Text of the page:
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Wright v. Edge

United States District Court, E.D. Texas, Texarkana Division

December 18, 2017

CHARLES WRIGHT JR., Plaintiff,
v.
D. EDGE, WARDEN AT FCI TEXARKANA; Defendant.

          MEMORANDUM ORDER OVERRULING OBJECTIONS AND ADOPTING THE MAGISTRATE JUDGE'S REPORT AND RECOMMENDATION

          ROBERT W. SCHROEDER III UNITED STATES DISTRICT JUDGE

         Charles Wright, Jr., an inmate confined within the Bureau of Prisons, proceeding pro se, filed the above-styled petition for writ of habeas corpus pursuant to 28 U.S.C. § 2241. Docket No. 1. The Court referred this matter to the Honorable Caroline M. Craven, United States Magistrate Judge, for consideration pursuant to 28 U.S.C. § 636(b)(1) and (3). The Magistrate Judge has submitted a Report and Recommendation of United States Magistrate Judge (“Report”) recommending that the petition for writ of habeas corpus be dismissed. Docket No. 3 at 3. Mr. Wright filed objections to the Report. Docket No. 5. The Court reviews the objected-to portions of the Report de novo. Fed.R.Civ.P. 72(b)(2).

         Mr. Wright was previously convicted of conspiring to manufacture and distribute more than five kilograms of cocaine and more than 50 grams of cocaine base. The conviction resulted in a sentence of 292 months of imprisonment. Mr. Wright filed the instant petition for writ of habeas corpus, contending his sentence was improper because it was based on facts not found by the jury to be true beyond a reasonable doubt.

         In her Report, the Magistrate Judge concludes that because Petitioner is contesting the sentence he received for his conviction, rather than challenging the conviction itself, his ground for review could not be asserted in a petition filed pursuant to 28 U.S.C. § 2241.[1] Docket No. 3 at 3. Mr. Wright objects to this conclusion, arguing that the petition does challenge the manner in which his sentence is being executed. Docket No. 5 at 3. The Court disagrees with Mr. Wright. An example of a challenge to the manner in which a sentence is being executed would be an assertion that the Bureau of Prisons has failed to give an inmate credit towards his sentence for time spent incarcerated prior to sentencing. Where a petitioner asserts that the sentence imposed by the trial court is improper, as is the case here, this is a challenge to the sentence itself. Therefore, Mr. Wright's objection on this point is overruled.

         Second, Mr. Wright takes issue with the Magistrate Judge's characterization of his arguments. Specifically, in her Report, the Magistrate Judge notes that Mr. Wright relies on the Supreme Court's decisions in Alleyne v. United States, 570 U.S. 99 (2013), and Apprendi v. New Jersey, 530 U.S. 466 (2000), as the basis for his petition. Docket No. 3 at 2. Mr. Wright objects that he is not solely relying on these Supreme Court decisions, and that he cites these cases, among others, as references to establish his claim. Docket No. 5 at 4. The Court acknowledges that Mr. Wright does cite to additional Supreme Court decisions, even though he primarily relies on Alleyne and Apprendi. Even so, none of the cases cited by Mr. Wright remedy the fatal flaw in his petition. A prisoner may only utilize 28 U.S.C. § 2241 to challenge a federal criminal conviction where the ground for review: (1) is based on a Supreme Court decision that applies retroactively on collateral review and establishes that he may have been convicted of a nonexistent offense, and (2) was foreclosed by applicable circuit law at the time it could have been asserted at trial, on direct appeal or in a first motion to vacate filed pursuant to § 2255. Reyes-Requena v. United States, 243 F.3d 893, 894 (5th Cir. 2001). Section 2241 may only be used to challenge a federal conviction, not a federal sentence. Padilla v. United States, 416 F.3d 424, 426 (5th Cir. 2005); Wesson v. U.S. Penientiary Beaumont TX, 305 F.3d 343 (5th Cir. 2002). Because Petitioner is attempting to use § 2241 to challenge his sentence, rather than his conviction, his ground for review is not cognizable in this proceeding. Therefore, the Court also overrules this objection.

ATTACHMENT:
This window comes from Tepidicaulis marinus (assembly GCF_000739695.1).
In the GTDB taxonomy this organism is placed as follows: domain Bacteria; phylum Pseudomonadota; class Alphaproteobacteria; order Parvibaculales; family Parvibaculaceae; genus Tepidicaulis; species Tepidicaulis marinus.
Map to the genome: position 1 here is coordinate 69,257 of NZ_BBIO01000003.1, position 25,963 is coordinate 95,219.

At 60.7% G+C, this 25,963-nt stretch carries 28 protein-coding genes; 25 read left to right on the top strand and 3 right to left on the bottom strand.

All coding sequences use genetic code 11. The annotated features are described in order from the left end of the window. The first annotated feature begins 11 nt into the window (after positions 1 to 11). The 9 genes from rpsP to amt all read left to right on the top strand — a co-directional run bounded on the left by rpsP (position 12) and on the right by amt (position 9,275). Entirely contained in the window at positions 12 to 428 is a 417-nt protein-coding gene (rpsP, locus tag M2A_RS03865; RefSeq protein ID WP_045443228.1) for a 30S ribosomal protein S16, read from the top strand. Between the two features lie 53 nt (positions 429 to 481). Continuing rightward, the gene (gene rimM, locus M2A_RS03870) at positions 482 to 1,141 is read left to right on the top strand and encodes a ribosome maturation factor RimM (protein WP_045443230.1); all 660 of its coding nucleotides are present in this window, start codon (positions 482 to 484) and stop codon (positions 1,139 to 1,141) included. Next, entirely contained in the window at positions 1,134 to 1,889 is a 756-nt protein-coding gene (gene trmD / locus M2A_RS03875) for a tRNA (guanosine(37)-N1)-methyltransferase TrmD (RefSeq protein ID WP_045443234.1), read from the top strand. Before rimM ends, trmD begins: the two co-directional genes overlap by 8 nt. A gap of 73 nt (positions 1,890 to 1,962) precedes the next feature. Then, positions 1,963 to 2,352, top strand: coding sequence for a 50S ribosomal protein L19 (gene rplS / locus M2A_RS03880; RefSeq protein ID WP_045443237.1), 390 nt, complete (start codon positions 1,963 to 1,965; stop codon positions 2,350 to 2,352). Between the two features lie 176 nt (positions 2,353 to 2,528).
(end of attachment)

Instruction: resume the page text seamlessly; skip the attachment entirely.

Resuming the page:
Having made a de novo review of the written objections filed by Mr. Wright in response to the Report, the Court concludes that the findings and conclusions of the Magistrate Judge are correct. Accordingly, Mr. Wright's objections (Docket No. 5) are OVERRULED. The Court ADOPTS the findings and conclusions contained in the Magistrate Judge's Report in their entirety.

         It is further ORDERED that this petition for writ of habeas corpus is DISMISSED.

         A final judgment will be rendered in accordance with the Magistrate Judge's recommendation.

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Notes:

[1] While 28 U.S.C. § 2241 is correctly used to attack the manner in which a sentence is being executed, 28 U.S.C. § 2255 provides the primary means for collaterally attacking a federal conviction and sentence. Tolliver ...


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